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  1. #11
    Join Date
    Jan 2008
    Location
    Colorado
    Posts
    673

    Default

    Quote Originally Posted by root View Post
    Just a little update. I actually managed a relatively decent T-joint. OK. Maybe not the entire length of the joint. But the last 1.5" looks pretty darn good (by my standards, ymmv).

    Three things helped. First, I realized I kept putting the filler rod into the arc path instead of edge of the puddle and letting it get pulled in. Second, the Miller tech articles mention that since the leg will melt faster, the filler rod should be targetting that puddle more so. Third, I switched to 3/32" rod (I hate to say this, but thanks Craig ).
    And I hate to say this, you're welcome.

    I guess a fourth thing that helped was remembering to actively modulate the pedal when things looked like they were about to get to hot/cold. Still going to take a while to get this down without having to think about the need to do it.
    I spent a lifetime learning that the more steady I could keep my foot on my vehicle's gas pedal, the better gas mileage I'd get. Running the TIG pedal up-n-down like a newly wed has been really hard for me to learn.

    OBTW: Be very carful of heat build-up in your work piece. You'll be wondering why everything has turned to doo-doo. It's real easy to get so focused on your welding that the piece will overheat. You'll start blowing holes or having disastrous droop-outs. And DON'T quench alum. Just walk away until you can touch it again.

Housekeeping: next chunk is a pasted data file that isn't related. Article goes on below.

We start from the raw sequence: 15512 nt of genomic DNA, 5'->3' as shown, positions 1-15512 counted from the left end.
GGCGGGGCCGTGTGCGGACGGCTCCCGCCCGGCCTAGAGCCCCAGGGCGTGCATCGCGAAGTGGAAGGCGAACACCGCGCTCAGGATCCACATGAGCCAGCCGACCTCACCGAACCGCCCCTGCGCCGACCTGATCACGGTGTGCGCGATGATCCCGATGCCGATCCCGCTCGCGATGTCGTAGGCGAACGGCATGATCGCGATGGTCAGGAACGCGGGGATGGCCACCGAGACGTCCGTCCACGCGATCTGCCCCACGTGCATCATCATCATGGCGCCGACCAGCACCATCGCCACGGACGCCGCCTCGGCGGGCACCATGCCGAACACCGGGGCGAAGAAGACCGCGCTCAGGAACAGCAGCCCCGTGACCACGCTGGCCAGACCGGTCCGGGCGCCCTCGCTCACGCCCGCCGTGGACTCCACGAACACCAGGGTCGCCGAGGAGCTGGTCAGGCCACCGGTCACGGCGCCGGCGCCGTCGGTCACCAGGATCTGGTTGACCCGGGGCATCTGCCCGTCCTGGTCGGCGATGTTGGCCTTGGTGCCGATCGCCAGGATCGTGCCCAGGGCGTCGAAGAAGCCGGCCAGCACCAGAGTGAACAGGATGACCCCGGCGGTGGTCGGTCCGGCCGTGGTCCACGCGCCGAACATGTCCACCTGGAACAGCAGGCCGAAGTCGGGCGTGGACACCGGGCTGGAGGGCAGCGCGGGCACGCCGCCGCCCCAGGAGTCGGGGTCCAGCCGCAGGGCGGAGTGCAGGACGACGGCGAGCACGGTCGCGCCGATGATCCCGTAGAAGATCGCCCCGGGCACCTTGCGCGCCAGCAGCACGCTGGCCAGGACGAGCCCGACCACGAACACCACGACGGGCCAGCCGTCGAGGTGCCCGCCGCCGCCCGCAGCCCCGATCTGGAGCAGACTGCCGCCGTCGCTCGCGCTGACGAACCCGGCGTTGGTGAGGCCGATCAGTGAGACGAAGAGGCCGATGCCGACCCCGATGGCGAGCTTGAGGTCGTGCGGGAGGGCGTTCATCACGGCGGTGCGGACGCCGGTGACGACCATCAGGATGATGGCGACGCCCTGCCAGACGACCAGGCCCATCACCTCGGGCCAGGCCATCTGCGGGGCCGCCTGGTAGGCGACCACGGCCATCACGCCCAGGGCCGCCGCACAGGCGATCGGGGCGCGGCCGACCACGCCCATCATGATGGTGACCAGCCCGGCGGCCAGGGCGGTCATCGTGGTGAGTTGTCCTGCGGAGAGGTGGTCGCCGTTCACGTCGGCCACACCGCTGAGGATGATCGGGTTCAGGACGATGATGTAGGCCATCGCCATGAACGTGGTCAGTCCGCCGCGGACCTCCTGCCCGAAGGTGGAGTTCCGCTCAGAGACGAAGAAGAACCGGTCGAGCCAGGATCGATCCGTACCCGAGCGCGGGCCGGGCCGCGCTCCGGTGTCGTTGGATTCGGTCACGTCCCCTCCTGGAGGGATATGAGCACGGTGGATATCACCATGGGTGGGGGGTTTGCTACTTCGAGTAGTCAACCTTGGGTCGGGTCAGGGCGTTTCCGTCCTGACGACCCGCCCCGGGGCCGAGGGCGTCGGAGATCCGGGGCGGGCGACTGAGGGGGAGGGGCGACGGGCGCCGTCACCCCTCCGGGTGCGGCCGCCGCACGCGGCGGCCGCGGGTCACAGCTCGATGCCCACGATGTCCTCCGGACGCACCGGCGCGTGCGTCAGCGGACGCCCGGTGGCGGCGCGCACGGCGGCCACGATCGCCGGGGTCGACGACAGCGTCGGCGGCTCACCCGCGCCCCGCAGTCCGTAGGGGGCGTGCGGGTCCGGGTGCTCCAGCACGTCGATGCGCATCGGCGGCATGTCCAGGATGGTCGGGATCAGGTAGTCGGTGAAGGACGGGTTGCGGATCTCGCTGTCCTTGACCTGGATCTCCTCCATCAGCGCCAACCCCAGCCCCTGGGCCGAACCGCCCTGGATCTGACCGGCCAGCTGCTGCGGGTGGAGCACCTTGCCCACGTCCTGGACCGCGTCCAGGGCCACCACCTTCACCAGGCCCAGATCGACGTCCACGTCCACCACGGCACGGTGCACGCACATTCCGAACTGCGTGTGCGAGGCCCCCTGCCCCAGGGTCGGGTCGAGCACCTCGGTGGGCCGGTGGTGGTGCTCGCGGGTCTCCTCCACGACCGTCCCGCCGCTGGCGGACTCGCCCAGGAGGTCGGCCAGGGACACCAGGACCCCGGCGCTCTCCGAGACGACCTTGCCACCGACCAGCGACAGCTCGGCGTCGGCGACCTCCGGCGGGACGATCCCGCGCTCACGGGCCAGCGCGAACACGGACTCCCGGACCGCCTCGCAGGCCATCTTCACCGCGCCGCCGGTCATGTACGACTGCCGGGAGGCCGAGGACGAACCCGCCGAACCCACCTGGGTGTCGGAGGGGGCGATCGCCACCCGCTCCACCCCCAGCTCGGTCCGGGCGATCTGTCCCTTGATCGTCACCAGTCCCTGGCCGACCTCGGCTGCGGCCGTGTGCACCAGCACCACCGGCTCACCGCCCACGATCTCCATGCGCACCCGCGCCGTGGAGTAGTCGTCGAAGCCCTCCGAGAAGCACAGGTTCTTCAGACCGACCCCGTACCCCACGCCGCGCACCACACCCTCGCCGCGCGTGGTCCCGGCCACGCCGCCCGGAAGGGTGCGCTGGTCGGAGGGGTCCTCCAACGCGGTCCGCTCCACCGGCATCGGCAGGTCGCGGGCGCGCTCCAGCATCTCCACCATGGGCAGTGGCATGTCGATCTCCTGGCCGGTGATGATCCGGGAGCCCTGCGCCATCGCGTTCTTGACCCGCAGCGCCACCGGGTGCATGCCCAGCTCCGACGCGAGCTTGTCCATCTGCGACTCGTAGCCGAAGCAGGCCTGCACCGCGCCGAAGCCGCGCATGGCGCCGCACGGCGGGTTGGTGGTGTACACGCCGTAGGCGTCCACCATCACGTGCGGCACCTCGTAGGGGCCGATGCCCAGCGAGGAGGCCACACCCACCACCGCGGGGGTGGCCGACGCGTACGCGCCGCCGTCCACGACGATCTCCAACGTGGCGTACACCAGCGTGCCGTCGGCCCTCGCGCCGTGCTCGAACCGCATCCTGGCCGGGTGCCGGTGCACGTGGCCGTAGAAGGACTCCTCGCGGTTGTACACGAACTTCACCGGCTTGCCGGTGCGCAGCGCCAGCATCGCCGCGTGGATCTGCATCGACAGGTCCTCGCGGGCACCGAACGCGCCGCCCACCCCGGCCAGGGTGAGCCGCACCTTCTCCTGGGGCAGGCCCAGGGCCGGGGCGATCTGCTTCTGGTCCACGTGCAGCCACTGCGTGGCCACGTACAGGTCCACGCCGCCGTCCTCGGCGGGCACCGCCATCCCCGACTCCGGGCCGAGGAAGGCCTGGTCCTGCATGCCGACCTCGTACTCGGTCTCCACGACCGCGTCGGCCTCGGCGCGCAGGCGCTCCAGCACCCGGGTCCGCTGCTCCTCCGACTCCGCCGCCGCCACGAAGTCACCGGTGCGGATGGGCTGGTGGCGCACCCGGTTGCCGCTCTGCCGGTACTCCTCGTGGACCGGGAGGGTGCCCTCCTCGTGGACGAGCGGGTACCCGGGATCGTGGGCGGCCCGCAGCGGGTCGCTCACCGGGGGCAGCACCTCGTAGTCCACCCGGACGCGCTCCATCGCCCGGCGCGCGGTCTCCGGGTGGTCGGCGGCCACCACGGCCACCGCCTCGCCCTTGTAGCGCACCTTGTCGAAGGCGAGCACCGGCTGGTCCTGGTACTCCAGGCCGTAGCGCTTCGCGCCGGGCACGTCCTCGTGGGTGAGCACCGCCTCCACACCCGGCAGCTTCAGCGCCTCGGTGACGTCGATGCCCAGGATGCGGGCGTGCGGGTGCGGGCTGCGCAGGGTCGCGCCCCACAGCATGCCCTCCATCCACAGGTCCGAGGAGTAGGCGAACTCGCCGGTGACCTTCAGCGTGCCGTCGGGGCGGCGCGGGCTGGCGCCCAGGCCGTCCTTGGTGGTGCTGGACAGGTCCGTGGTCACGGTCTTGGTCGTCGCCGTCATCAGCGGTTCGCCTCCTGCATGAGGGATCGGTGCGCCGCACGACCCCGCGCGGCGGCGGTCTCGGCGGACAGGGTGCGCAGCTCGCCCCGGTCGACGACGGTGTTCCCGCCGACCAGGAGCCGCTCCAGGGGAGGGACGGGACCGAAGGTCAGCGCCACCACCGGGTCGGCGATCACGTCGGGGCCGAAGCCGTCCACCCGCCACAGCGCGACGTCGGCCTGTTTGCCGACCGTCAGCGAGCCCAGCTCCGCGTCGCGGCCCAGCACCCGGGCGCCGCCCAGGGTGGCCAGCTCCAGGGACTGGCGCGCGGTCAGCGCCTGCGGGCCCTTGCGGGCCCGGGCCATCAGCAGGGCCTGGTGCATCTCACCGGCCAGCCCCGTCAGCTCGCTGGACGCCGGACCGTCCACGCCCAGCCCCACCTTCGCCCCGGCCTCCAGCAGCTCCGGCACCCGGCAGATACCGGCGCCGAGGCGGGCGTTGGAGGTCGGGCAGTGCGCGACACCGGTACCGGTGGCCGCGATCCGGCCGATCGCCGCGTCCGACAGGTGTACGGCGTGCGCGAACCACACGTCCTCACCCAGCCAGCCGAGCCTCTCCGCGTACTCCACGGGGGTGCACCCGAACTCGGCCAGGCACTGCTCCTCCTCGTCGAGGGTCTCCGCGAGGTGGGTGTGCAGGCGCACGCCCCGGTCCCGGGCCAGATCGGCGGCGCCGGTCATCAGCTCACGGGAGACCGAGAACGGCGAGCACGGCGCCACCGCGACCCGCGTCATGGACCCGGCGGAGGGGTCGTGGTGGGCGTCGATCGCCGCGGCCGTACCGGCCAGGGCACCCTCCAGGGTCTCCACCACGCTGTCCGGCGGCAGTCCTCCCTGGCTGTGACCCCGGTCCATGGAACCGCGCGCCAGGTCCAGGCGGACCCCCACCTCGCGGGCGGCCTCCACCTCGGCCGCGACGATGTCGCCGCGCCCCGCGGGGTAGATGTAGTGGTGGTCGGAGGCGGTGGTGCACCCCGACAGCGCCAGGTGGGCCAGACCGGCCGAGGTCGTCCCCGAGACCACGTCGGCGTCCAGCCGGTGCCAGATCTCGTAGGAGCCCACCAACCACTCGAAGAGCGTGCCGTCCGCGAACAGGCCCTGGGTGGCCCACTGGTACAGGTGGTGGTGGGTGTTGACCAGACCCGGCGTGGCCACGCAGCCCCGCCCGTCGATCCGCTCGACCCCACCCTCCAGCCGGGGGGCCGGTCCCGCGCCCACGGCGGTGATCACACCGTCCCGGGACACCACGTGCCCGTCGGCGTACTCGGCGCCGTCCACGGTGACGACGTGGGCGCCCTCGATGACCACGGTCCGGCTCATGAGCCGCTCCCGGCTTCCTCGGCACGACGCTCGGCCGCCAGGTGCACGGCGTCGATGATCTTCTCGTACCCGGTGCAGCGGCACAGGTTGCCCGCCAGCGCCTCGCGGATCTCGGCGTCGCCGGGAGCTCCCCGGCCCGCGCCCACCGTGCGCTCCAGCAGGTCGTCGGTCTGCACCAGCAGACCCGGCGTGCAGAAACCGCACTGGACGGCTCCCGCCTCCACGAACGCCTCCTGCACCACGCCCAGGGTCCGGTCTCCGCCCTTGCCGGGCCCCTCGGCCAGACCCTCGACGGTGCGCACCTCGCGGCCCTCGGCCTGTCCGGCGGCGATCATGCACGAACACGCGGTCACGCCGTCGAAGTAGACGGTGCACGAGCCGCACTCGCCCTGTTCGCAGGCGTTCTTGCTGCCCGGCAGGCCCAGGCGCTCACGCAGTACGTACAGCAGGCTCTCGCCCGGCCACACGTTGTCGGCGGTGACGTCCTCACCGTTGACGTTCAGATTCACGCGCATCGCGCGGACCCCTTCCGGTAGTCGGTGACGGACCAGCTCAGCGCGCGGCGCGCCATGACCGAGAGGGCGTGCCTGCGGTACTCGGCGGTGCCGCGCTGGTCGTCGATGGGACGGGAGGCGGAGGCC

Last edited by Craig in Denver; 02-18-2008 at 08:31 PM. Reason: Can't spell 'disastrous'. Bet you can't either.
    RETIRED desk jockey.

    Hobby weldor with a little training.

    Craftsman O/A---Flat, Vert, Ovhd, Horz.

    Miller Syncrowave 250.

  2. #12
    Join Date
    Jan 2008
    Location
    Most likely in Florida
    Posts
    111

    Default

    Quote Originally Posted by Craig in Denver View Post
    Running the TIG pedal up-n-down like a newly wed has been really hard for me to learn.
    Not enough practice, eh?

    OBTW: Be very carful of heat build-up in your work piece. You'll be wondering why everything has turned to doo-doo. It's real easy to get so focused on your welding that the piece will overheat. You'll start blowing holes or having disastorous droop-outs. And DON'T quench alum. Just walk away until you can touch it again.
    Oh no. Not more advice from you!?!? Darn it. Useful advice just sucks!

  3. #13
    Join Date
    Jan 2008
    Location
    Colorado
    Posts
    673

    Talking Lmao

    Quote Originally Posted by root View Post
    Not enough practice, eh?
    Women rule the world, and that's the saddest thing I'll ever tell you.

    Oh no. Not more advice from you!?!? Darn it. Useful advice just sucks!
    Being one up on you, makes my day. Lucky for you, I'm not good at keeping secrets.
    RETIRED desk jockey.

    Hobby weldor with a little training.

    Craftsman O/A---Flat, Vert, Ovhd, Horz.

    Miller Syncrowave 250.

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